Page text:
The anything-goes sensibility of Dutch jazz has been demonstrated by landmark ensembles like the ICP Orchestra and the late Willem Breuker’s Kollektief for decades, but other groups have been making significant contributions to the scene for quite a while. I Compani, led by soprano/tenor saxophonist Bo van de Graaf, celebrated their 25th anniversary with a production entitled Mangiare!, performed in late 2010 and early 2011 at various Dutch venues and documented on this live CD. I Compani's world is one of soundtracks, circuses, and surrealism, with the group often focusing on a spot where those three elements intersect: Nino Rota's music for the films of Federico Fellini. It is thus apt that Mangiare! -- which, by the way, is subtitled The World of Food with its 14 tracks laid out a bit like an obscenely sumptuous multiculti feast -- begin with the circusy fanfare of Rota's "The Temptation of Dr. Antonio" from a 1962 Fellini flick, and also that van de Graaf arrange the piece to give trumpeter Jeroen Doomernik a sizable showcase to show off his soloing chops, in this case with some Latin-flavored backing that nearly comes apart at the seams. The nine-piece ensemble on Mangiare! is larger than I Compani's typical septet formation, although smaller than the band featured on 2010’s Last Tango in Paris, which featured two violinists and a cellist. Two of Tango's string players return here, longstanding bandmember violinist Tessa Zoutendijk and cellist Jacqueline Hamelink, and they sometimes add a modern chamber music flavor, although in a way that is far from staid.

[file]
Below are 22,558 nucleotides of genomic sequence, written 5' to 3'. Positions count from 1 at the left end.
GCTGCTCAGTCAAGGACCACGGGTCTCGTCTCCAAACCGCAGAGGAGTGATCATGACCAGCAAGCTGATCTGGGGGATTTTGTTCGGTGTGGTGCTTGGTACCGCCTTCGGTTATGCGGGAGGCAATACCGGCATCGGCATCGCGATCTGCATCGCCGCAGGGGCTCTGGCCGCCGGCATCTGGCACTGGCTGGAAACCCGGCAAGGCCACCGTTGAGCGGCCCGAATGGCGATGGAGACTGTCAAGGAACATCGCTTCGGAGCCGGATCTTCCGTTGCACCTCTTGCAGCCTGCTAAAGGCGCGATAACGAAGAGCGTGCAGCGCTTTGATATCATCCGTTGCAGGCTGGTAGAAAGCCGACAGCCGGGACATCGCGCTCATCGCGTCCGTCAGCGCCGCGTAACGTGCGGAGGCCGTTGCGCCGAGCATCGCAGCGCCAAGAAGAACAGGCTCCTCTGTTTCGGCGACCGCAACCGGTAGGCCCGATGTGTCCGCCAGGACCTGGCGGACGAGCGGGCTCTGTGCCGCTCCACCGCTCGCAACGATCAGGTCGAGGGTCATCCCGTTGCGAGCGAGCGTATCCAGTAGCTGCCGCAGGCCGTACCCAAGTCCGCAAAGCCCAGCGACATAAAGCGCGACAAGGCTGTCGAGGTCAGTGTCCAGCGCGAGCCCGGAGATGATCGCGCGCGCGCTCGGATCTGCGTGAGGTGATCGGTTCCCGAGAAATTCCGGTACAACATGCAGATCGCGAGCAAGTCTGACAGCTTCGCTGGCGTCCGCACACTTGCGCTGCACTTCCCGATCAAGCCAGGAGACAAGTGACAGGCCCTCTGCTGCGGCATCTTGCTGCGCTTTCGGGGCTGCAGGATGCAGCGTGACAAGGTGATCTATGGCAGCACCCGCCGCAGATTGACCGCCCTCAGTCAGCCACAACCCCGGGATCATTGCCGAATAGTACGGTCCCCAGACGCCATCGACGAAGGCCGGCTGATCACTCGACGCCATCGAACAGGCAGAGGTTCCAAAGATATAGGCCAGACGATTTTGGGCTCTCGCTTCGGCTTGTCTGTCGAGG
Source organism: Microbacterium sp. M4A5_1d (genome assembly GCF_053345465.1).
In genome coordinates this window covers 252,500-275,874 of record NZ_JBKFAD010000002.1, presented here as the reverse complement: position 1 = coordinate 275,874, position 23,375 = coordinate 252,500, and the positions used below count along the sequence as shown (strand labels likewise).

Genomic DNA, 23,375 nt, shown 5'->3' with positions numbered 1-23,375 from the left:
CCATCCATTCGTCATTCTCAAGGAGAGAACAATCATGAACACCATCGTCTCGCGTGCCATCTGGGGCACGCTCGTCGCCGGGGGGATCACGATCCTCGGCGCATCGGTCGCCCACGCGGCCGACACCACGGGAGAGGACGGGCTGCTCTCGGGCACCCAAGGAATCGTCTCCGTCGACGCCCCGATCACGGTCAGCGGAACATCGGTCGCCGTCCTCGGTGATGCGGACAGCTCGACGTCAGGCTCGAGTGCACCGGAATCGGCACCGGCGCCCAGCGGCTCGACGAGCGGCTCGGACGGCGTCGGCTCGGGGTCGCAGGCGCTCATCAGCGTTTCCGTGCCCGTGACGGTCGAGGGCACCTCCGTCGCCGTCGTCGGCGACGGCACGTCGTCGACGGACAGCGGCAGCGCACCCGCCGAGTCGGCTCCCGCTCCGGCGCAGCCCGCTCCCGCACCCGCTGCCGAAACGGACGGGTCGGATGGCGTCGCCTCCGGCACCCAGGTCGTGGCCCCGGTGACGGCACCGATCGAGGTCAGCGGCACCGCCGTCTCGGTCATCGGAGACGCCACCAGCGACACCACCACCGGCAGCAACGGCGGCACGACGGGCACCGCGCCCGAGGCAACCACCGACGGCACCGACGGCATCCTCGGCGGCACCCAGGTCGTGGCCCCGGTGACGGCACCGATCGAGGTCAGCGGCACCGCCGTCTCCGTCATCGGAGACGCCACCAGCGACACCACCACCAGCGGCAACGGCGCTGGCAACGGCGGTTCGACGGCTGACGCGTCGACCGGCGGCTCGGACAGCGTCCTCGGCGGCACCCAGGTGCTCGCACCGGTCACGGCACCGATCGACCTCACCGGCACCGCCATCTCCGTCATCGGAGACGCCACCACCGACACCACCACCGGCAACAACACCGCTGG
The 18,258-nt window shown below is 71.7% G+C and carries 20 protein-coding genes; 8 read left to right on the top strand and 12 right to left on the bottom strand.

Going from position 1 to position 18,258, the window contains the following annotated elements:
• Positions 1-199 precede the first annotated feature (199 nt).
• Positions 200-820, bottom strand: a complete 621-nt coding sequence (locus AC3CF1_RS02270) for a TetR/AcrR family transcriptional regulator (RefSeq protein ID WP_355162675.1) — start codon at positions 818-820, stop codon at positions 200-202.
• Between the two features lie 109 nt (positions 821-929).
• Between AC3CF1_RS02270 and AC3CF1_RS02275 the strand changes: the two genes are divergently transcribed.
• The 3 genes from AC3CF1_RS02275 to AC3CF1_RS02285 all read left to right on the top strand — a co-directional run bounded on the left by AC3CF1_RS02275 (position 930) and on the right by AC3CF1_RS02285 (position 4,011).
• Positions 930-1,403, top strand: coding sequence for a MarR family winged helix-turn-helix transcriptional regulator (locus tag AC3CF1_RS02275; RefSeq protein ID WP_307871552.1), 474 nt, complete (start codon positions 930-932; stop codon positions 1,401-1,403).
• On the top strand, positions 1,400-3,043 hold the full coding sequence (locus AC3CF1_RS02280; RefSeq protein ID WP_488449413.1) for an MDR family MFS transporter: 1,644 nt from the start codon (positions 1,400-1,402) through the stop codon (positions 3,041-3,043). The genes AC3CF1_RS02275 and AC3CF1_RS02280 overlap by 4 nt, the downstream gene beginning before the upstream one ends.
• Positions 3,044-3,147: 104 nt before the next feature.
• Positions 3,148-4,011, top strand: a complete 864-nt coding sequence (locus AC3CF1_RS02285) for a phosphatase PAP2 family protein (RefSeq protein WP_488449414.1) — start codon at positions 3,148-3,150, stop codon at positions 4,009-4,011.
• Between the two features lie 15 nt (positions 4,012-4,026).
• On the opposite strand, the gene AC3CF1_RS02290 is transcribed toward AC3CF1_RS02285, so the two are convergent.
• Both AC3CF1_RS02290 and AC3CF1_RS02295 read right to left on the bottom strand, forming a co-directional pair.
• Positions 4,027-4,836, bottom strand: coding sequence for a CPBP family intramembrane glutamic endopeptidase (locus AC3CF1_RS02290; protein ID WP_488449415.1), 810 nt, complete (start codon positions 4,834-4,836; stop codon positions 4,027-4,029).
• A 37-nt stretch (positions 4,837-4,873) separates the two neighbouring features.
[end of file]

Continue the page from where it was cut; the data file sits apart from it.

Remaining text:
The melancholy string-laden "Sauce," with its drifting yet thorough scoring, only announces itself as "jazz" during a mid-piece solo break from bassist Arjen Gorter (like drummer Rob Verdurmen a member of the WBK for well over 30 years). "Sucracid," a sparse duet between bandoneonist Michel Mulder and pianist Christoph Mac-Carty, may be fully improvised, but it also reveals Mulder's debt to Piazzolla, while "The Nightservant," a full-band outing dedicated to Breuker's memory with van de Graaf stating the melody on sensuous tenor, is an even more explicit tip of the hat toward Argentinian tango music. And "Bittersweet" uses Indian drone and multi-layered post-minimalism à la Philip Glass to launch some beautiful soloing by Zoutendijk before the full group coalesces in a darkly dramatic coda. What most listeners would define as "jazz" is always nearby, however, whether straightforwardly swinging, modal, or even fusion-tight in construction -- or more exotic as in "Tussendoortje A & B," with Bitches Brew-style overdriven keyboard touches that add spice to a Balkan musical stew. Also present is Gato Barbieri's "Last Tango in Paris" theme featuring van de Graaf again on tenor; the piece had been performed as an encore during Mangiare!'s live program, and fits in well here. Mangiare! is a fine 25th anniversary present for I Compani's fans -- and a worthy introduction for those who somehow missed the group's first quarter century on the Dutch jazz scene.